penalize family members.
    While restrictions on benefits or employment might be 
justified, if they are closely linked to particular crimes, 
such restrictions should be strictly time-limited, because of 
the strong pattern of criminal desistance with age.
    Two, Congress should support prisoner re-entry programs 
that provide transitional employment and other services. Well-
designed programs have been found to improve employment and 
reduce recidivism.
    Research suggests that community-based re-entry programs 
should ideally be integrated with education and other programs 
in prison. Post-prison employment would be encouraged by 
passage of the Second Chance Act.
    I am very encouraged by the remarks of the Committee on the 
Second Chance Act of 2007 today. Employer incentives can be 
promoted through expansions of the Work Opportunity Tax Credit 
and the Federal bonding program.
    Three, Congress should support the establishment of 
criminal justice social impact panels in local jurisdictions, 
that can evaluate unwarranted disparities in juvenile and adult 
incarceration.
    By assessing the link between socioeconomic disparities in 
offending and disparities in incarceration, local social impact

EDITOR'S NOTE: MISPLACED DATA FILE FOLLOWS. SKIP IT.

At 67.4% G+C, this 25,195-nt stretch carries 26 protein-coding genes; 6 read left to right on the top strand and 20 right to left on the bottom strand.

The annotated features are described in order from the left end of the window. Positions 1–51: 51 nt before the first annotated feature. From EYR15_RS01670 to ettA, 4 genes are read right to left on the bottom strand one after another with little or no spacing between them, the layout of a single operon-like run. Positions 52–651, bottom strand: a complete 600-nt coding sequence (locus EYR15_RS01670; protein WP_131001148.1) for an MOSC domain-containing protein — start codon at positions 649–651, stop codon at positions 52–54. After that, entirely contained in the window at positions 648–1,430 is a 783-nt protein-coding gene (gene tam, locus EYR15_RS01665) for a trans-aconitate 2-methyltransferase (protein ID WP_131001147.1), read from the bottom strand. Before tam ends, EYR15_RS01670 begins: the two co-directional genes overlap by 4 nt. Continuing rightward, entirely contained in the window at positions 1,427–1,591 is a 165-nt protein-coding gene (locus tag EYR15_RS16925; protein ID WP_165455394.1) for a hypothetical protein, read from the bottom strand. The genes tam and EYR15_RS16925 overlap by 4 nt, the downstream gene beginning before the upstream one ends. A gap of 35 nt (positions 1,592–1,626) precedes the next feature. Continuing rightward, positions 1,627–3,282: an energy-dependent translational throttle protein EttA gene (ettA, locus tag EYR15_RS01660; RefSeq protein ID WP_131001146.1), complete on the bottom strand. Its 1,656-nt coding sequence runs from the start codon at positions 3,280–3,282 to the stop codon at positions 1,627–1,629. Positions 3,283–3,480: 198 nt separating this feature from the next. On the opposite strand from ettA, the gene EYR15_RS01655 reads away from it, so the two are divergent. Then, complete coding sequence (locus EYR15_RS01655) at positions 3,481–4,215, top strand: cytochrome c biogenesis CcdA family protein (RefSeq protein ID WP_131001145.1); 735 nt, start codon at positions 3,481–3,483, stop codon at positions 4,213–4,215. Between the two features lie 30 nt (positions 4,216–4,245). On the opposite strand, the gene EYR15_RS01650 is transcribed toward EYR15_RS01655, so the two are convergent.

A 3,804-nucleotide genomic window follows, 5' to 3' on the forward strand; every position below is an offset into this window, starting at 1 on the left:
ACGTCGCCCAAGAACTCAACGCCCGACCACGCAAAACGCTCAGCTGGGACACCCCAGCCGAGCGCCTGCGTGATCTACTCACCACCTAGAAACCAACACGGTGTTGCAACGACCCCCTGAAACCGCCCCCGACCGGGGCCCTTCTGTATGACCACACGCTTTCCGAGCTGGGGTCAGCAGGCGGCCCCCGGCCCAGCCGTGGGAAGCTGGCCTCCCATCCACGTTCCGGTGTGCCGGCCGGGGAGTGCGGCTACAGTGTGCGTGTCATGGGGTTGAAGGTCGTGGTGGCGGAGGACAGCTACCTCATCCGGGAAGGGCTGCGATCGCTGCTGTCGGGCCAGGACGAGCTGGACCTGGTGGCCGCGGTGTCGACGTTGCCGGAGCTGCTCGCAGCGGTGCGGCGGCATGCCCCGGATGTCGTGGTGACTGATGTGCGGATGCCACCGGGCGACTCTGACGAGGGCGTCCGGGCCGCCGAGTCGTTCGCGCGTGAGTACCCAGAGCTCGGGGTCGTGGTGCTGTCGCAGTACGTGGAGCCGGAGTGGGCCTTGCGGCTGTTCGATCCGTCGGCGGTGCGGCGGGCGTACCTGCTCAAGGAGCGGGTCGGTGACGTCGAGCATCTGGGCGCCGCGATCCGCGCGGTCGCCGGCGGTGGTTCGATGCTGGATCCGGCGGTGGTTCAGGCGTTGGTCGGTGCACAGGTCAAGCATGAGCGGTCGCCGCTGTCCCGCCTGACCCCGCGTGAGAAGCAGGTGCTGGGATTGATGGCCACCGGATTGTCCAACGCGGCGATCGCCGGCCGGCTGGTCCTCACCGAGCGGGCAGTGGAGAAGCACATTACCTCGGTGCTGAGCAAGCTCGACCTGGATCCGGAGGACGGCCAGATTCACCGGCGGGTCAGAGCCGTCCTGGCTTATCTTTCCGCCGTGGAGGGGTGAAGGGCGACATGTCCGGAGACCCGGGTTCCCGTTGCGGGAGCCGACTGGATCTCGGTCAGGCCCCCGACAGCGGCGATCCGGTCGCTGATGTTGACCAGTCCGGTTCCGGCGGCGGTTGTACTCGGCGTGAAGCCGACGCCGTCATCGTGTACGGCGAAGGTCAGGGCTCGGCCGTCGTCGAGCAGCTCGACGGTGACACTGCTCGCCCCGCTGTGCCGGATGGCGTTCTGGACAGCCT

panels could identify and take steps to eliminate 
disproportionate incarceration in poor and minority 
communities, or indeed, in any community.
    My research indicates that the penal system now places a 
very heavy burden on poor and fragile families. But this story 
is largely unknown outside the communities most affected.
    Robust action by Congress can change our national 
conversation about criminal punishment, help ensure that the 
great benefits of our economy are passed on to the poorest, and 
by doing so, will promote public safety. Thanks very much for 
the opportunity.
    [The prepared statement of Dr. Western appears in the 
Submissions for the Record on page 57.]
    Senator Webb. Thanks very much, Dr. Western. Alphonso 
Albert, who has a hands-on career, I am very interested in 
hearing your views, sir.

   STATEMENT OF ALPHONSO ALBERT, EXECUTIVE DIRECTOR, SECOND 
                            CHANCES

    Mr. Albert. Thank you. Chairman Webb, Vice Chair Maloney, 
Senators, Congressman Scott, thank you for having me here 
today.
    I work in this area every day. I work with the offender 
every day and I see a lot of the issues and problems firsthand.
    Over the past 8 years, Second Chances has served more than